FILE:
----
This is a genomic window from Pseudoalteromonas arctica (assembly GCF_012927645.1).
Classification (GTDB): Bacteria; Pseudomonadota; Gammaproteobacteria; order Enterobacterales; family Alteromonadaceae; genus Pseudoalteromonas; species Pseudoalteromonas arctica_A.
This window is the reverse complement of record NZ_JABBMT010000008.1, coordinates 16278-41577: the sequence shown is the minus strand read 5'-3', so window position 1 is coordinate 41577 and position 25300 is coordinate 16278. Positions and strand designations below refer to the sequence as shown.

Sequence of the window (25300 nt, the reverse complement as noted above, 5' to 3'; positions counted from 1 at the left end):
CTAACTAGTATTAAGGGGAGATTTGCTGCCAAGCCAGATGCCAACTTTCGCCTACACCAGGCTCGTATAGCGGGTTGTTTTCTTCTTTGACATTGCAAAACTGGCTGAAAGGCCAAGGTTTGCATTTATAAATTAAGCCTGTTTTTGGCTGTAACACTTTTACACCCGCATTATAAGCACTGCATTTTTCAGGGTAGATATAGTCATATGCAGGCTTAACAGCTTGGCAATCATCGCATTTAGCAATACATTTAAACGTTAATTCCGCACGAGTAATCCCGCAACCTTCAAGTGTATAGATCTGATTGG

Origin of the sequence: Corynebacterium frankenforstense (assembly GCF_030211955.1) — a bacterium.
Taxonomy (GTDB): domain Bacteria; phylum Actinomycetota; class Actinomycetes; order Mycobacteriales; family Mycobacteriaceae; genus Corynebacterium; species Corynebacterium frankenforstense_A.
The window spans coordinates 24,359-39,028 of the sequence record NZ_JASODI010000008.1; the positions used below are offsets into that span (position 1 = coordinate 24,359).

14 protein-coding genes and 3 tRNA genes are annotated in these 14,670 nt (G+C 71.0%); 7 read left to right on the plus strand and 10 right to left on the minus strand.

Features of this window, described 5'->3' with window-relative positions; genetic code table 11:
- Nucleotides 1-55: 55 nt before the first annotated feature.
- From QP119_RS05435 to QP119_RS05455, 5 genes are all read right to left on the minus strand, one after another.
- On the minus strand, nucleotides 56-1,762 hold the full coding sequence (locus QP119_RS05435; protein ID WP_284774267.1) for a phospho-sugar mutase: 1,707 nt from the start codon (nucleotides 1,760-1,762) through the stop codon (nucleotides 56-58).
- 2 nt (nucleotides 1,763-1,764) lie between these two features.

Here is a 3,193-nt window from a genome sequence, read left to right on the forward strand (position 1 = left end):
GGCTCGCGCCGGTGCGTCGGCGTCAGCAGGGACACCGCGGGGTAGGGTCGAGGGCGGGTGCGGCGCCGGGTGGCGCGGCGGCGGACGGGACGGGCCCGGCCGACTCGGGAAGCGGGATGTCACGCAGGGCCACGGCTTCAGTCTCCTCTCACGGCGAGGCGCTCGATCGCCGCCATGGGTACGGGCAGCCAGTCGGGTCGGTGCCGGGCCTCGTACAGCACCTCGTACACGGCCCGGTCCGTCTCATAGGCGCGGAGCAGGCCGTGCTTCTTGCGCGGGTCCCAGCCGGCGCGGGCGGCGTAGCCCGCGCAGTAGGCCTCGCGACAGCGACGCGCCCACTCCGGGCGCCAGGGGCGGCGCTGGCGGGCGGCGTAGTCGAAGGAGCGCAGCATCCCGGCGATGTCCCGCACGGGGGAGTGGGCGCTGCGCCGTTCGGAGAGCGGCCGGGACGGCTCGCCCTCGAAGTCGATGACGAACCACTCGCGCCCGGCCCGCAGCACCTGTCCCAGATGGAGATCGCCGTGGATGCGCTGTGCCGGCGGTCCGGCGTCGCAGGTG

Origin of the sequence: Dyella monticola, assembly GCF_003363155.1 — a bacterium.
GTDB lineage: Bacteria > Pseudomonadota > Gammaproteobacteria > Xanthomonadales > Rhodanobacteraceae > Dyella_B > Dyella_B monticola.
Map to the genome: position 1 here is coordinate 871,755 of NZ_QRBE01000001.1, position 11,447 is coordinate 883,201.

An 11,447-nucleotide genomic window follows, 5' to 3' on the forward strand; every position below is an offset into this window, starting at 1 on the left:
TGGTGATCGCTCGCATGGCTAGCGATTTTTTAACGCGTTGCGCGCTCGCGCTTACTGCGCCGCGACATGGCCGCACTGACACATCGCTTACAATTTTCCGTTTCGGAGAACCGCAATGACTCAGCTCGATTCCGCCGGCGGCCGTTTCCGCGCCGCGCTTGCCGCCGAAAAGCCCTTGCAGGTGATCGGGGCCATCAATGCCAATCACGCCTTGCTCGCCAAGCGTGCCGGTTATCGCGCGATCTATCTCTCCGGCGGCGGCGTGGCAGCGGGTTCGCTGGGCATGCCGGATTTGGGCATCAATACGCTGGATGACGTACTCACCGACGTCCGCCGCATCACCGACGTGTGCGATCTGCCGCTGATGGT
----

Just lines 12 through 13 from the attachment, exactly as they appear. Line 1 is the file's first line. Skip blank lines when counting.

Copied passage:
- From QP119_RS05435 to QP119_RS05455, 5 genes are all read right to left on the minus strand, one after another.
- On the minus strand, nucleotides 56-1,762 hold the full coding sequence (locus QP119_RS05435; protein ID WP_284774267.1) for a phospho-sugar mutase: 1,707 nt from the start codon (nucleotides 1,760-1,762) through the stop codon (nucleotides 56-58).